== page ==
Fifteen minutes isn’t a ton of time, but it allows me to catch up on email or work on my writing class, or make a blog graphic. It doesn’t matter what you work on, but it’s great to have a little time.
After lunch, both of my kid’s nap and that’s when I do client work, schedule calls, etc. It’s only about two hours, but I try to use it wisely. Even when I just want to watch Netflix.
When my husband’s home, I work for an hour after he gets home. If he’s gone, I usually work a little after the kids go to bed, if I have any energy left, and depending on my workload.
Your Mom Network
This is a critical component to my sanity and ability to be a WAHM and homeschooler.
I live in Texas and my closest family is 2,000 miles away, so I really had to work on this. Thank goodness for my amazing neighbor and the circle of friends I have made here.
I am so grateful to live in the modern age of IM and Facetime because I do rely heavily on my friends and family that aren’t close by. This is especially the case when my husband is gone. I go to this network to help me make decisions and bounce ideas off of. Without my mom network, this solo parenting gig would be much harder to manage.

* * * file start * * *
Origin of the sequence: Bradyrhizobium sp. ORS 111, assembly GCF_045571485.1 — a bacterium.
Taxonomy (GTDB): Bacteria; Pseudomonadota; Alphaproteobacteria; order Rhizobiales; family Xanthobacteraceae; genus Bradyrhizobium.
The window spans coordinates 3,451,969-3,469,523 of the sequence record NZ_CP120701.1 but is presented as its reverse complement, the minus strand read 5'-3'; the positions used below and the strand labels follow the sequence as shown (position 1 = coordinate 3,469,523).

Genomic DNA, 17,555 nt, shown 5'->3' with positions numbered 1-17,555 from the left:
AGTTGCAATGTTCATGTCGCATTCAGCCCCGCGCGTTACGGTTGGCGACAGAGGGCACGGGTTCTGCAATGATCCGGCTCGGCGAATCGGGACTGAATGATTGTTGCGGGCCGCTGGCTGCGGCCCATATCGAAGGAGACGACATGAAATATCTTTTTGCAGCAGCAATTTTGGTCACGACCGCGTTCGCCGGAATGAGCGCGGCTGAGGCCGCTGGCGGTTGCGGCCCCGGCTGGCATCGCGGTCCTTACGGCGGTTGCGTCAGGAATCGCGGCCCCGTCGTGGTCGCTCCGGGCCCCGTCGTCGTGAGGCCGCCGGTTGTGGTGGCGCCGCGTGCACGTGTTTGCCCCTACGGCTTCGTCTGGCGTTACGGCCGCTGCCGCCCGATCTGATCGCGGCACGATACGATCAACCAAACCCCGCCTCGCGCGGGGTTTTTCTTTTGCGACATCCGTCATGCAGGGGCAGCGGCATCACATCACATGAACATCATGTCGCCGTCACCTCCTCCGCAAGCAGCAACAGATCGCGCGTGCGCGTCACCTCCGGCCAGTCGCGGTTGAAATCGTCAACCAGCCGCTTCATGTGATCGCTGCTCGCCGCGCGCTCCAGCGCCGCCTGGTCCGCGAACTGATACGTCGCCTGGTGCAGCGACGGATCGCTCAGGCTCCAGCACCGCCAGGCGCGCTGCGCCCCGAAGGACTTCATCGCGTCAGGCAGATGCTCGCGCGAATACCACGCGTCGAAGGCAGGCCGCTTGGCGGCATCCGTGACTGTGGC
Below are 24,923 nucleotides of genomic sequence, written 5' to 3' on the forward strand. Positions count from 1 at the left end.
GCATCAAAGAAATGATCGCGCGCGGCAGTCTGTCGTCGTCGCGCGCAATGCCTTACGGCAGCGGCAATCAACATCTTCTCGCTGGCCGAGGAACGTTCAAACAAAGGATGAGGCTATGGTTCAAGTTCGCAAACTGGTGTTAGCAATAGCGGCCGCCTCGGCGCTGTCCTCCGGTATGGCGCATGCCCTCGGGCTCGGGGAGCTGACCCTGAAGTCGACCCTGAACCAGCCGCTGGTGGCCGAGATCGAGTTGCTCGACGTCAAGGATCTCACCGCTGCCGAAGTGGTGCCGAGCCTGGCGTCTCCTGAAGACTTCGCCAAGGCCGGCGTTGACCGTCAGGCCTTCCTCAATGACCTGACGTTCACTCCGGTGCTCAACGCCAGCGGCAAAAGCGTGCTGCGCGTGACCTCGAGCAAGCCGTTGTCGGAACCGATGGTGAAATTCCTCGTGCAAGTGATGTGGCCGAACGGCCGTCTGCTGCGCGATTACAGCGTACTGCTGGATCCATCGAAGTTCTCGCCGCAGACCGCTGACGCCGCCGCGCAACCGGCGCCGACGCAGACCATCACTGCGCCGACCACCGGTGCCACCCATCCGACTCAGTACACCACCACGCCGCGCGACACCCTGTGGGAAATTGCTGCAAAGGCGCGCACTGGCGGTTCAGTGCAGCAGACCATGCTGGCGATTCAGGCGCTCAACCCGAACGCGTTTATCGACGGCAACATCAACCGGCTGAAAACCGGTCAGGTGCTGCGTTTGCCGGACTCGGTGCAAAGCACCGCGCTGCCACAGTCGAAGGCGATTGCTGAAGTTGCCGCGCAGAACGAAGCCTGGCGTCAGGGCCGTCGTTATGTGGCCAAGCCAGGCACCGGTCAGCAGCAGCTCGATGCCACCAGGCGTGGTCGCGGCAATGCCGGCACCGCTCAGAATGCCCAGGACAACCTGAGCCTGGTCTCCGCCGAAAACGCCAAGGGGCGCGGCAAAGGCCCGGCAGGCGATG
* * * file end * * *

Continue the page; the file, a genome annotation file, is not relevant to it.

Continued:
Crying is Ok
Being with your kids 24/7 and/or running your own business at the same time while often solo parenting can be overwhelming and some days soul crushing. It is a blessing to be able to stay home and work, while being with your kids, but not everyday is a sundae with a cherry on top.
And that’s why crying is ok. We try so hard to be strong for our kids, and not let them see us upset, but I’ve come to realize that it’s ok for my kids to see my cry sometimes. I am human after all, and not everything is always perfect.
I often feel restored when I just let myself have a good cry. I think we’ve all had those days where the baby was up all night, the dog puked all over the house, and you backed your car into the garage door because you’re so tired and your kids are screaming in the backseat. Give yourself permission to be human.
Ok, I’m not going to lie, I kind of suck at this, even though I know it’s so important, not only for moms/business owners/educators but for our families.
When we’re relaxed, they’re relaxed. If your husband is gone a lot, you might not have much time for self-care. But it can be as small as a bubble bath after the kids are asleep, to a weekend away when your hubby is home.
Sometimes, even a nice walk by yourself is all you need. If you live close to the grandparents, let them watch the kids often. Again, allow yourself to be human.
Don’t Let the Voices In
By this I mean stop comparing yourself to everyone else. Love your life, not theirs.
We are all on a journey, sometimes a really difficult one, and as mompreneurs, we wear a lot of different hats. What works for me, might not work for you and that’s ok.
We each have to find our own path to being a WAHM with a hubby who is gone a lot, and letting in critical voices is the last thing we need. Stay focused on your achievements, how your kids are thriving, and just how awesome you are.
When it seems overwhelming, remember you’re not in this alone. The fact that you are even doing this is amazing and you are a rockstar!